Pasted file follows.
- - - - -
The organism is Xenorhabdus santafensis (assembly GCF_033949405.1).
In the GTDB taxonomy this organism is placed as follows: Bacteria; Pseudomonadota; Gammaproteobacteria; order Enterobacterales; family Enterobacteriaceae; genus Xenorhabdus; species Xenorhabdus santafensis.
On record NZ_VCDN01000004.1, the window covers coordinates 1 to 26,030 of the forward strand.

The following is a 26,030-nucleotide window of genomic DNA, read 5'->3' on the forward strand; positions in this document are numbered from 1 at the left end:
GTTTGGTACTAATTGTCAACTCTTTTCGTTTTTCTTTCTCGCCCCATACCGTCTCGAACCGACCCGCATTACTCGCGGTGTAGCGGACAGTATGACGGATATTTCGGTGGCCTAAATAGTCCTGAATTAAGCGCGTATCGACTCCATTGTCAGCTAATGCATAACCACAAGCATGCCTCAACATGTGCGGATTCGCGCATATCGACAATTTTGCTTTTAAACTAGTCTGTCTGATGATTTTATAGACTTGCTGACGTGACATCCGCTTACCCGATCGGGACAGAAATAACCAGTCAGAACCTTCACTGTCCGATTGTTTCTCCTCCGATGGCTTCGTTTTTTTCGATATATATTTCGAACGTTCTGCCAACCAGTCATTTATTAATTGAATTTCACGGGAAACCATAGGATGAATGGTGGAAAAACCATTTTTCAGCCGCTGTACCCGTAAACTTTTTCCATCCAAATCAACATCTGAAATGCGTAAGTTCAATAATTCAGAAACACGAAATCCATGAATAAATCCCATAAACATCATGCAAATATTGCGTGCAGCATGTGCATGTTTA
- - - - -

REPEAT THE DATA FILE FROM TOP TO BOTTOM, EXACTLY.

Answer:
The organism is Xenorhabdus santafensis (assembly GCF_033949405.1).
In the GTDB taxonomy this organism is placed as follows: Bacteria; Pseudomonadota; Gammaproteobacteria; order Enterobacterales; family Enterobacteriaceae; genus Xenorhabdus; species Xenorhabdus santafensis.
On record NZ_VCDN01000004.1, the window covers coordinates 1 to 26,030 of the forward strand.

The following is a 26,030-nucleotide window of genomic DNA, read 5'->3' on the forward strand; positions in this document are numbered from 1 at the left end:
GTTTGGTACTAATTGTCAACTCTTTTCGTTTTTCTTTCTCGCCCCATACCGTCTCGAACCGACCCGCATTACTCGCGGTGTAGCGGACAGTATGACGGATATTTCGGTGGCCTAAATAGTCCTGAATTAAGCGCGTATCGACTCCATTGTCAGCTAATGCATAACCACAAGCATGCCTCAACATGTGCGGATTCGCGCATATCGACAATTTTGCTTTTAAACTAGTCTGTCTGATGATTTTATAGACTTGCTGACGTGACATCCGCTTACCCGATCGGGACAGAAATAACCAGTCAGAACCTTCACTGTCCGATTGTTTCTCCTCCGATGGCTTCGTTTTTTTCGATATATATTTCGAACGTTCTGCCAACCAGTCATTTATTAATTGAATTTCACGGGAAACCATAGGATGAATGGTGGAAAAACCATTTTTCAGCCGCTGTACCCGTAAACTTTTTCCATCCAAATCAACATCTGAAATGCGTAAGTTCAATAATTCAGAAACACGAAATCCATGAATAAATCCCATAAACATCATGCAAATATTGCGTGCAGCATGTGCATGTTTA